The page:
Monday, October 31, 2016
The philosophy of replay was ostensibly simple: Get the call right. Yet during a season in which time of game is a priority, baseball is dealing with an unintended consequence of replay: the spirit of replay on second-base tag plays. Former managers Joe Torre and Jim Leyland, both of whom work in the commissioner’s office, are vexed that replay has resulted in nitpicking.
“I think this is an example of where the technology is too good,” Leyland said, “Where, in this case, we’re kind of victims of the technology. It works too well. It wasn’t put in place to look at 10 different angles of whether a guy came off the bag by a millimeter. It bothers me.”
Players, however, are more absolutist.
“No, the technology doesn’t affect me at all,” said Cubs center fielder Dexter Fowler. “It doesn’t make me less inclined to run, and I don’t think it makes managers want to run less. Maybe you have to get a better lead, be more careful, but that’s it.”
Monday, August 29, 2016
When it comes to positioning their outfielders, the Yankees literally keep the information under their hats. Before each game, bench coach Rob Thomson, responsible for the outfield defense, gives Gardner, center fielder Ellsbury, right fielder Hicks and rookie outfielder Aaron Judge an index card with precise locations for each opposing hitter.
Those locations are determined by a proprietary computer program developed by the Yankees’ analytic squad, headed by David Grabiner. It takes a multitude of factors—among them the hitter’s power, his tendency to pull or not pull the ball, and his career history against the Yankees’ pitcher that night—and spits out a spray chart which places the outfielder in the optimal position to make a play.
“We have analytical assessments that show specifically where guys hit the ball,” a Yankees staffer told ESPN.com. “I mean, it shows us exactly where guys hit the ball just about every time. And it’s hitter/pitcher specific, based on pitch velocity and location. Positioning is based on a lot of factors, including the speed of the defender.”
Tuesday, August 09, 2016
Just wait until the cyborg revolution starts!!
“It’s not really the technology itself—it’s all, in theory, great,” Colorado Rockies reliever and team union rep Adam Ottavino said. “I think we’re always a little bit scared of giving away too much of ourselves.”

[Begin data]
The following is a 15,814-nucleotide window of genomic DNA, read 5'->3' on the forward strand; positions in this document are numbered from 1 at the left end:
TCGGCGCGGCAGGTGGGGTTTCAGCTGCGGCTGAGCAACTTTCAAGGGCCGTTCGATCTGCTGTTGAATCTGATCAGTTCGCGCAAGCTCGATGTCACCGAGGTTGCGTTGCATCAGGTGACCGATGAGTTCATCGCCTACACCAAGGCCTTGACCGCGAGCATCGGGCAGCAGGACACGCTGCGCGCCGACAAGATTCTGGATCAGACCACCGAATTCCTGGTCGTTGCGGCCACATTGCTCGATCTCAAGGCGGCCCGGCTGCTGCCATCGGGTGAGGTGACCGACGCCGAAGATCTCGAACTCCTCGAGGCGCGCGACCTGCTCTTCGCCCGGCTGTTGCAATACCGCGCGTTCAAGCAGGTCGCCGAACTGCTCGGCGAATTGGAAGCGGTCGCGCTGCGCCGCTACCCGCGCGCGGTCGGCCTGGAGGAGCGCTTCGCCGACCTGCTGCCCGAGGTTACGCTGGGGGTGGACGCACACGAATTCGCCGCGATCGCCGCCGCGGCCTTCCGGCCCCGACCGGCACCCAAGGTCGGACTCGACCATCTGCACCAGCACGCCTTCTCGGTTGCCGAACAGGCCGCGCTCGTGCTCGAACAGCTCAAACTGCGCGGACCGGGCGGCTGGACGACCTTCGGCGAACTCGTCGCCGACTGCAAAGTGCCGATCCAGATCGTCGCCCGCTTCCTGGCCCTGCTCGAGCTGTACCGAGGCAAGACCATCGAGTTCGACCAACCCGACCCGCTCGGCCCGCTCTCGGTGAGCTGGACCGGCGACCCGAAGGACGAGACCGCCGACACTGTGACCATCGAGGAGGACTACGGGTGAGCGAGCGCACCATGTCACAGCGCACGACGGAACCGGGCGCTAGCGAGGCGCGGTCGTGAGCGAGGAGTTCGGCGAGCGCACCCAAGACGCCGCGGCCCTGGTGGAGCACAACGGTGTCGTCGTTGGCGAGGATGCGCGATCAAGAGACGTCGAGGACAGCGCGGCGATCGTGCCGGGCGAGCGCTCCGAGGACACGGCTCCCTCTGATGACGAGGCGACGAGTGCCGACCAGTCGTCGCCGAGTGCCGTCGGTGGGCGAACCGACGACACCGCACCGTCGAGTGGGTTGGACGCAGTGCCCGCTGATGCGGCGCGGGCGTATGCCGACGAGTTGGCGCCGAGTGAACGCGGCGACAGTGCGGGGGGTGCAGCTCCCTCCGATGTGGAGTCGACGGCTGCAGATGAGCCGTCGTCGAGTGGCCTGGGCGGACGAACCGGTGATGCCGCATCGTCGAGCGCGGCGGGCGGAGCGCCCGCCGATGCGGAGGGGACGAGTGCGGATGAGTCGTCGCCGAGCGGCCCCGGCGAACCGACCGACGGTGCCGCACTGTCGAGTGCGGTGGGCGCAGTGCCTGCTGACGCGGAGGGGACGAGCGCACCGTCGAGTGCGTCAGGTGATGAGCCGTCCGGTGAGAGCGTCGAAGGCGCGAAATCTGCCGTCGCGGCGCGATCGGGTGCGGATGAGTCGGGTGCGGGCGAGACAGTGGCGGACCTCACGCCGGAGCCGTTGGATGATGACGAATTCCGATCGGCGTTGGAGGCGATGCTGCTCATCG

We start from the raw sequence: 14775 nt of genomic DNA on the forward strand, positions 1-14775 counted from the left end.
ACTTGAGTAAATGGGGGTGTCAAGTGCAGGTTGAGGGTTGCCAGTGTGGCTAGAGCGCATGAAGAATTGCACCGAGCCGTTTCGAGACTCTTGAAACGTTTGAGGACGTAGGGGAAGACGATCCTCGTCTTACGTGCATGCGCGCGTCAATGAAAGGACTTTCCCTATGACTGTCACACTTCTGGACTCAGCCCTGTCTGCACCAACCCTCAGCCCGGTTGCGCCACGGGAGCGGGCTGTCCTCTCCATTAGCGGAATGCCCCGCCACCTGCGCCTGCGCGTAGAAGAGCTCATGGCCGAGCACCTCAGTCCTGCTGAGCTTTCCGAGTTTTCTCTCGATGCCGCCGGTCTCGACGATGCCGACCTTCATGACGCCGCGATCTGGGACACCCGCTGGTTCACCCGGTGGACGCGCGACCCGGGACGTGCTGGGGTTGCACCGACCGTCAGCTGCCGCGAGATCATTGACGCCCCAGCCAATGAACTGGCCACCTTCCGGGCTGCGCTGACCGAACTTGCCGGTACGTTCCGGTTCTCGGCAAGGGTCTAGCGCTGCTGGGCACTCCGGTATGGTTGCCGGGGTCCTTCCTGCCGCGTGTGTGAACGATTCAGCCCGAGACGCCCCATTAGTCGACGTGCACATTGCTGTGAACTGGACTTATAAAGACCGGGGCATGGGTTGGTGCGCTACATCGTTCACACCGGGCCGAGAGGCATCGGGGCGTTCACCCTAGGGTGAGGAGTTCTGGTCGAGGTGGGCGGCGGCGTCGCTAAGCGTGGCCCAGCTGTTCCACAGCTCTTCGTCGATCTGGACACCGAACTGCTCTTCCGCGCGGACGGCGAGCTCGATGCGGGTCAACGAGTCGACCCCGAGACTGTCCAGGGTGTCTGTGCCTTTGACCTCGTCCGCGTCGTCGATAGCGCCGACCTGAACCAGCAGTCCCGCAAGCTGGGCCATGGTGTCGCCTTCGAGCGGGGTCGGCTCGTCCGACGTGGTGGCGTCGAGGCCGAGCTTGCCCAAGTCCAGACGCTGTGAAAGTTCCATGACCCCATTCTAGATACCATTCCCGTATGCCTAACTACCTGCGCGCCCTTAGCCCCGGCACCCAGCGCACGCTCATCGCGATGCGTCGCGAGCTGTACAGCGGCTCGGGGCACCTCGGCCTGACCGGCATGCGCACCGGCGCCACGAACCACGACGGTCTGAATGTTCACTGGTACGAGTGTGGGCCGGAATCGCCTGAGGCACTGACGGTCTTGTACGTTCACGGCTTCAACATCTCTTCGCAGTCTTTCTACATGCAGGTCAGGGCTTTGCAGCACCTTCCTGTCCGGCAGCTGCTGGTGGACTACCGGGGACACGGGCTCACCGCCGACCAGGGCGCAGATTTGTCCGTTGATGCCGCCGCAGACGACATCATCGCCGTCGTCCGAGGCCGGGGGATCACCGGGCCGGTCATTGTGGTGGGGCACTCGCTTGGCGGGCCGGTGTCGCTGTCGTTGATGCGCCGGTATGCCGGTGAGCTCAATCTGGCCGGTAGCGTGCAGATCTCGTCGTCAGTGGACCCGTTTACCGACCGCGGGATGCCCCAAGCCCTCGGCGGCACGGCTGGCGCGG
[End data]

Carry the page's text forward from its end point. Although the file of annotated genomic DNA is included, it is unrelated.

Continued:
The Zephyr Bioharness and the Motus elbow sleeve (the two approved devices) log heart and breathing rates and a pitcher’s workload and strain, respectively. They’re permitted so long as the data does not stream live and is instead stored for post-game retrieval. But even if it’s not available to be streamed live, collecting players’ biometric data raises a lot of questions.
New York Mets outfielder Curtis Granderson is a Major League Baseball Players’ Association representative and holds a senior leadership position in the union. He says: “It’s a matter of how much access will we have to it?’ How much [access] will the team have to it? What will be done with it?”
Posted: August 09, 2016 at 08:35 AM | 4 comment(s)
Sunday, August 07, 2016
The St. Louis Cardinals are one club that has not quite fully adopted the iPads. Cardinals reliever Matt Bowman said much of the team’s bullpen information was relayed orally. And if he has a question, he will refer back to the bullpen coach, Blaise Ilsley.
“So he’s sort of our iPad in that sense,” Bowman said.
Baltimore Orioles Manager Buck Showalter said he would check an iPad in the dugout occasionally, sometimes when a new pitcher entered the game. But perhaps memory, at least Showalter’s, is one thing the iPads can’t trump.
“If you’re referring to that a lot when you’re out here, you haven’t done your homework,” Showalter said. “I usually have it, believe it or not, stored upstairs.”
Posted: August 07, 2016 at 08:15 AM | 1 comment(s)
Monday, July 18, 2016
Full title at Sporting News Rage against the machines: MLB stars don’t want to see robot umps
Sporting News asked several All-Stars and found, overwhelmingly, that the game’s best players do not want to see a change, for a variety of reasons. Here is what they had to say.
The law of unintended consequences is always in play. Worth a read.
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